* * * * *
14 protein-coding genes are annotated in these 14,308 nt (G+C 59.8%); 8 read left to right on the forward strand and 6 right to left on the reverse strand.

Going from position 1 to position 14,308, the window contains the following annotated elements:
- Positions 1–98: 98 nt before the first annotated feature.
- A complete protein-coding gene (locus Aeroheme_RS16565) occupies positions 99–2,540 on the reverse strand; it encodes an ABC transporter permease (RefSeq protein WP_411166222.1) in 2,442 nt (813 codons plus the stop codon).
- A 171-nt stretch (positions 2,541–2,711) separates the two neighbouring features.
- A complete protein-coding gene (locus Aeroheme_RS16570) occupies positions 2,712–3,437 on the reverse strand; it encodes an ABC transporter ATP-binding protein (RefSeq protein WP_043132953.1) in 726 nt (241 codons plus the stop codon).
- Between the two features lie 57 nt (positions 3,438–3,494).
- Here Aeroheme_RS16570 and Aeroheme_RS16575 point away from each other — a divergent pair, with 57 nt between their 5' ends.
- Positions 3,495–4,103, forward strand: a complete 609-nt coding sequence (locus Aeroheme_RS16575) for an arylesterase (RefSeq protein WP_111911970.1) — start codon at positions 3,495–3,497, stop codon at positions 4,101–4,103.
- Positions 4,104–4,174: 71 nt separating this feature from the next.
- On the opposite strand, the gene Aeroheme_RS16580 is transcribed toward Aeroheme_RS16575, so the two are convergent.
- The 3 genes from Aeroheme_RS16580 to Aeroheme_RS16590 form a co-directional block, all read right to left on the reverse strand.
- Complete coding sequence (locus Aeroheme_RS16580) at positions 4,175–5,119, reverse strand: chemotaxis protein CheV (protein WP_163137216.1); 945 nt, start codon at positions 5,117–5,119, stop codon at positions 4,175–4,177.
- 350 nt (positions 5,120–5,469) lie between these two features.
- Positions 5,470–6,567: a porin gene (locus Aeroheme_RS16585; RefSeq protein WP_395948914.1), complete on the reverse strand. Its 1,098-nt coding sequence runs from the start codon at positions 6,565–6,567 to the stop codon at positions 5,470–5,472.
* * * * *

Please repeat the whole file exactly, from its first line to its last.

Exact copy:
14 protein-coding genes are annotated in these 14,308 nt (G+C 59.8%); 8 read left to right on the forward strand and 6 right to left on the reverse strand.

Going from position 1 to position 14,308, the window contains the following annotated elements:
- Positions 1–98: 98 nt before the first annotated feature.
- A complete protein-coding gene (locus Aeroheme_RS16565) occupies positions 99–2,540 on the reverse strand; it encodes an ABC transporter permease (RefSeq protein WP_411166222.1) in 2,442 nt (813 codons plus the stop codon).
- A 171-nt stretch (positions 2,541–2,711) separates the two neighbouring features.
- A complete protein-coding gene (locus Aeroheme_RS16570) occupies positions 2,712–3,437 on the reverse strand; it encodes an ABC transporter ATP-binding protein (RefSeq protein WP_043132953.1) in 726 nt (241 codons plus the stop codon).
- Between the two features lie 57 nt (positions 3,438–3,494).
- Here Aeroheme_RS16570 and Aeroheme_RS16575 point away from each other — a divergent pair, with 57 nt between their 5' ends.
- Positions 3,495–4,103, forward strand: a complete 609-nt coding sequence (locus Aeroheme_RS16575) for an arylesterase (RefSeq protein WP_111911970.1) — start codon at positions 3,495–3,497, stop codon at positions 4,101–4,103.
- Positions 4,104–4,174: 71 nt separating this feature from the next.
- On the opposite strand, the gene Aeroheme_RS16580 is transcribed toward Aeroheme_RS16575, so the two are convergent.
- The 3 genes from Aeroheme_RS16580 to Aeroheme_RS16590 form a co-directional block, all read right to left on the reverse strand.
- Complete coding sequence (locus Aeroheme_RS16580) at positions 4,175–5,119, reverse strand: chemotaxis protein CheV (protein WP_163137216.1); 945 nt, start codon at positions 5,117–5,119, stop codon at positions 4,175–4,177.
- 350 nt (positions 5,120–5,469) lie between these two features.
- Positions 5,470–6,567: a porin gene (locus Aeroheme_RS16585; RefSeq protein WP_395948914.1), complete on the reverse strand. Its 1,098-nt coding sequence runs from the start codon at positions 6,565–6,567 to the stop codon at positions 5,470–5,472.